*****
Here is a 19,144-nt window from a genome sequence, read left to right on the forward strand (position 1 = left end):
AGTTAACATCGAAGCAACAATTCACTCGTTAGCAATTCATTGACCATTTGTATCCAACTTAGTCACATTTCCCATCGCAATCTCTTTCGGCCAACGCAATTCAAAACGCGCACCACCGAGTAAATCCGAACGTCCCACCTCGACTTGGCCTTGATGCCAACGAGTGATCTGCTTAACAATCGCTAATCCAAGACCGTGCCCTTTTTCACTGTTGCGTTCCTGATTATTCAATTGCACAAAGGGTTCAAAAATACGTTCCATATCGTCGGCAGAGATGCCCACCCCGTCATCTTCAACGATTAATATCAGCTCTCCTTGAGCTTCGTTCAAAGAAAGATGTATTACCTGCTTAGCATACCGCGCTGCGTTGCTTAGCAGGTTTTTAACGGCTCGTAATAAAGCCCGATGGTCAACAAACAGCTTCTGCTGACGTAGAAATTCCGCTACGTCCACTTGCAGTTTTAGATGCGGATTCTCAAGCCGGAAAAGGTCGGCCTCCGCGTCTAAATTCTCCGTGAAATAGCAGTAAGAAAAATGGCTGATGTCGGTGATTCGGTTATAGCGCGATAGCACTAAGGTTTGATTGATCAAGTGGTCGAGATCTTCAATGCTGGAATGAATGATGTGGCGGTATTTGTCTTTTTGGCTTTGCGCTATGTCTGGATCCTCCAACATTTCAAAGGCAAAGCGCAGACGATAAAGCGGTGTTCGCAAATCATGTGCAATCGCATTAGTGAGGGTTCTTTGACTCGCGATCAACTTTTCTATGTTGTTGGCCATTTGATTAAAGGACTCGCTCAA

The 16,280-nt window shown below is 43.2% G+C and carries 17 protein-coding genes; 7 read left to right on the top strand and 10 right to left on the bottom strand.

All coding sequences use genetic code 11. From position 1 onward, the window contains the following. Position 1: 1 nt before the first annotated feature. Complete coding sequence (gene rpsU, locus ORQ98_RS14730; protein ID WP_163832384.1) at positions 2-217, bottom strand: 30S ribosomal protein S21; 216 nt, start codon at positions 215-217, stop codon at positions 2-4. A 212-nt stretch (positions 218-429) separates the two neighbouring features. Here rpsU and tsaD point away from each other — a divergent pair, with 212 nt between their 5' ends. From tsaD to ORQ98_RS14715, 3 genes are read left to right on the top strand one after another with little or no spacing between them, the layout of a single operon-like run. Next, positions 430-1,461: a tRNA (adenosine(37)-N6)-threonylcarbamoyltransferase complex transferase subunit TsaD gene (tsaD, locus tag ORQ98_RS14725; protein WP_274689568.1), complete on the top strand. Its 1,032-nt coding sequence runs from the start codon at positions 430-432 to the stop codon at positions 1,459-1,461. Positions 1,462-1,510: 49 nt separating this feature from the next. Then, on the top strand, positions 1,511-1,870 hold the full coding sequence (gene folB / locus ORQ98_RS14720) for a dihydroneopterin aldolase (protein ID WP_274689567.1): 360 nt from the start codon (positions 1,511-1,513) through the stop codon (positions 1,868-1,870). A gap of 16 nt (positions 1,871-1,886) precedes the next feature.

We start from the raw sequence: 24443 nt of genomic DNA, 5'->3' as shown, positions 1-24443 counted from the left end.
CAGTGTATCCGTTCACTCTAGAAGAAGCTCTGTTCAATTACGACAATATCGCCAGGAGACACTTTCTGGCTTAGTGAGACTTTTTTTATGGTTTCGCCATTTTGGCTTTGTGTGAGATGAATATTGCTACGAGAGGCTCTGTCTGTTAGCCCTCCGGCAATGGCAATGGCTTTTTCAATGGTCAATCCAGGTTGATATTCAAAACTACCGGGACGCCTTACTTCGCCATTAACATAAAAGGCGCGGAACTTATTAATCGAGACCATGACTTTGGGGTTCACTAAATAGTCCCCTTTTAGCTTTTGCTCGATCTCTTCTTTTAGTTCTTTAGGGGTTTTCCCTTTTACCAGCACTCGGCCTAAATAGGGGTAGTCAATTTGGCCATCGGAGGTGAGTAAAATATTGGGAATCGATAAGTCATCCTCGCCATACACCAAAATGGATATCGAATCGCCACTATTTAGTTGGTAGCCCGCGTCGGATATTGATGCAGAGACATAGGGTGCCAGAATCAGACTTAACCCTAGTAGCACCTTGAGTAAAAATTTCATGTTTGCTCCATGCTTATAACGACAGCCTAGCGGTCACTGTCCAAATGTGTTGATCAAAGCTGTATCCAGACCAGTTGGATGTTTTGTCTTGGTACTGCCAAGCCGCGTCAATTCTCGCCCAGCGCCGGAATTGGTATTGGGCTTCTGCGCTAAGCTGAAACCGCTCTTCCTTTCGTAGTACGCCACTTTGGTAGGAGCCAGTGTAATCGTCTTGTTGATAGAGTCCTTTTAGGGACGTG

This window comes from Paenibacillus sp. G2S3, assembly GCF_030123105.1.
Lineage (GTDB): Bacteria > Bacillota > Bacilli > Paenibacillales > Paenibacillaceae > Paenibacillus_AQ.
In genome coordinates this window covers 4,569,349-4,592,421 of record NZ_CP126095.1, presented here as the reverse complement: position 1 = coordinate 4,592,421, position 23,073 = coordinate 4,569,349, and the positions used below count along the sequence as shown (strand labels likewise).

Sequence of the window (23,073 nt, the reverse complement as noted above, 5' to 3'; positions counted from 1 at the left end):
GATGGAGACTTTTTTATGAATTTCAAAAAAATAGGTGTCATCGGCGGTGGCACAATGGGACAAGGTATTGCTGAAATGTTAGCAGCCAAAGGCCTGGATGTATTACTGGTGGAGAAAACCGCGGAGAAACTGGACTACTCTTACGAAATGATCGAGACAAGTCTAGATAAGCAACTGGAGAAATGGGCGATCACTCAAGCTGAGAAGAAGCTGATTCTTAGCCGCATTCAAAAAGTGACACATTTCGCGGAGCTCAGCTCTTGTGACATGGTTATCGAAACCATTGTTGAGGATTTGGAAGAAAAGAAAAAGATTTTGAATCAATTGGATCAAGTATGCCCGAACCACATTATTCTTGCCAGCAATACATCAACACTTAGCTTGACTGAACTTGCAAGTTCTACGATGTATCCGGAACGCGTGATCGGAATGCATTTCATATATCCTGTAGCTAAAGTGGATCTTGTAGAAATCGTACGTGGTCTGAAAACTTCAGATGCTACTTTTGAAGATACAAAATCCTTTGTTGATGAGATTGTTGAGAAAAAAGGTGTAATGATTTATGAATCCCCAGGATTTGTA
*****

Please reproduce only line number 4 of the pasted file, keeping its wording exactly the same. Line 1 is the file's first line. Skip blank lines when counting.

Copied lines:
All coding sequences use genetic code 11. From position 1 onward, the window contains the following. Position 1: 1 nt before the first annotated feature. Complete coding sequence (gene rpsU, locus ORQ98_RS14730; protein ID WP_163832384.1) at positions 2-217, bottom strand: 30S ribosomal protein S21; 216 nt, start codon at positions 215-217, stop codon at positions 2-4. A 212-nt stretch (positions 218-429) separates the two neighbouring features. Here rpsU and tsaD point away from each other — a divergent pair, with 212 nt between their 5' ends. From tsaD to ORQ98_RS14715, 3 genes are read left to right on the top strand one after another with little or no spacing between them, the layout of a single operon-like run. Next, positions 430-1,461: a tRNA (adenosine(37)-N6)-threonylcarbamoyltransferase complex transferase subunit TsaD gene (tsaD, locus tag ORQ98_RS14725; protein WP_274689568.1), complete on the top strand. Its 1,032-nt coding sequence runs from the start codon at positions 430-432 to the stop codon at positions 1,459-1,461. Positions 1,462-1,510: 49 nt separating this feature from the next. Then, on the top strand, positions 1,511-1,870 hold the full coding sequence (gene folB / locus ORQ98_RS14720) for a dihydroneopterin aldolase (protein ID WP_274689567.1): 360 nt from the start codon (positions 1,511-1,513) through the stop codon (positions 1,868-1,870). A gap of 16 nt (positions 1,871-1,886) precedes the next feature.